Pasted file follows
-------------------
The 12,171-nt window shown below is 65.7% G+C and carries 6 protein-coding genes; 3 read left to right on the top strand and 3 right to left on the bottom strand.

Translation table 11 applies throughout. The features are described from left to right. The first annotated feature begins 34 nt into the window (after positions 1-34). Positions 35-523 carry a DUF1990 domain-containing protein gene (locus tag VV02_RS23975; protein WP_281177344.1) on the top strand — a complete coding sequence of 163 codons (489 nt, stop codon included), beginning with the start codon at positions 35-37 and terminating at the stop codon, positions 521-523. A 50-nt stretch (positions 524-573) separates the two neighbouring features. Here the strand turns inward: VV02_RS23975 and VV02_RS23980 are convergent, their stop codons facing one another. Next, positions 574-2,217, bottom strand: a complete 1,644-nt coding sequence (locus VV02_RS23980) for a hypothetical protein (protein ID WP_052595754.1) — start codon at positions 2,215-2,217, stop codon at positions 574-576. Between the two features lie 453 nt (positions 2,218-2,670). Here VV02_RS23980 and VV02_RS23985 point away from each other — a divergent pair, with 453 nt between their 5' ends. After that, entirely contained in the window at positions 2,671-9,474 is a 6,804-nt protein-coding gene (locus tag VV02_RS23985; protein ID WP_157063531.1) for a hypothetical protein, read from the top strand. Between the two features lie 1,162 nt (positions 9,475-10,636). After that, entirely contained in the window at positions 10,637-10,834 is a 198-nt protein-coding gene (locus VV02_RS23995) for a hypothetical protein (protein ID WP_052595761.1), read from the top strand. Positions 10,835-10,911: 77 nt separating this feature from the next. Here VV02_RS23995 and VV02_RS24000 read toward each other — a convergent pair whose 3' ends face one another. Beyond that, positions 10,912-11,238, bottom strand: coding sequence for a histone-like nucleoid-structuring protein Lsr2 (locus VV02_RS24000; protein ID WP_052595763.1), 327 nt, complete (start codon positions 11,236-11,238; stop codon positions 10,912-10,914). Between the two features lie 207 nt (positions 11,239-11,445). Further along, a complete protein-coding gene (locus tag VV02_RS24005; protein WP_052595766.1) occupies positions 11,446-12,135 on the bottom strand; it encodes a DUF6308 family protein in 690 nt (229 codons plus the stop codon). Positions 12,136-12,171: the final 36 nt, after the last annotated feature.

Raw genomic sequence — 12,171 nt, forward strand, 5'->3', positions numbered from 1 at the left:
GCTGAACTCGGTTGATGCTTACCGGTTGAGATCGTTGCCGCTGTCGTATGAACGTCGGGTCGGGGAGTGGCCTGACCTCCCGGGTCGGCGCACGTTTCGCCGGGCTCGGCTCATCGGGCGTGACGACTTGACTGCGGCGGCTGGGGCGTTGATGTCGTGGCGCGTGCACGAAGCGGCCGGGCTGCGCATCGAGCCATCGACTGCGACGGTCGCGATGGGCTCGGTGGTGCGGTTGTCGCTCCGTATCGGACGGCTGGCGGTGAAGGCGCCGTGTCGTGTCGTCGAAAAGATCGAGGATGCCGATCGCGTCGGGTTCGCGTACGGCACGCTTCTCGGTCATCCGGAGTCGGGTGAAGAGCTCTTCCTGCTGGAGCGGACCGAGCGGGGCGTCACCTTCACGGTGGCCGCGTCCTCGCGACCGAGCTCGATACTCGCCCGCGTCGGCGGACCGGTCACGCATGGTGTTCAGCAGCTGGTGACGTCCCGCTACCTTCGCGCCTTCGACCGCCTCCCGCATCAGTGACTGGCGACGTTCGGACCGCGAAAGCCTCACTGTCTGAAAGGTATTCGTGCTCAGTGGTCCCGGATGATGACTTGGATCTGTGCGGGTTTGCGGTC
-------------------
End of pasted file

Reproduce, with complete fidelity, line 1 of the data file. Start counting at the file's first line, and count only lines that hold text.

The 12,171-nt window shown below is 65.7% G+C and carries 6 protein-coding genes; 3 read left to right on the top strand and 3 right to left on the bottom strand.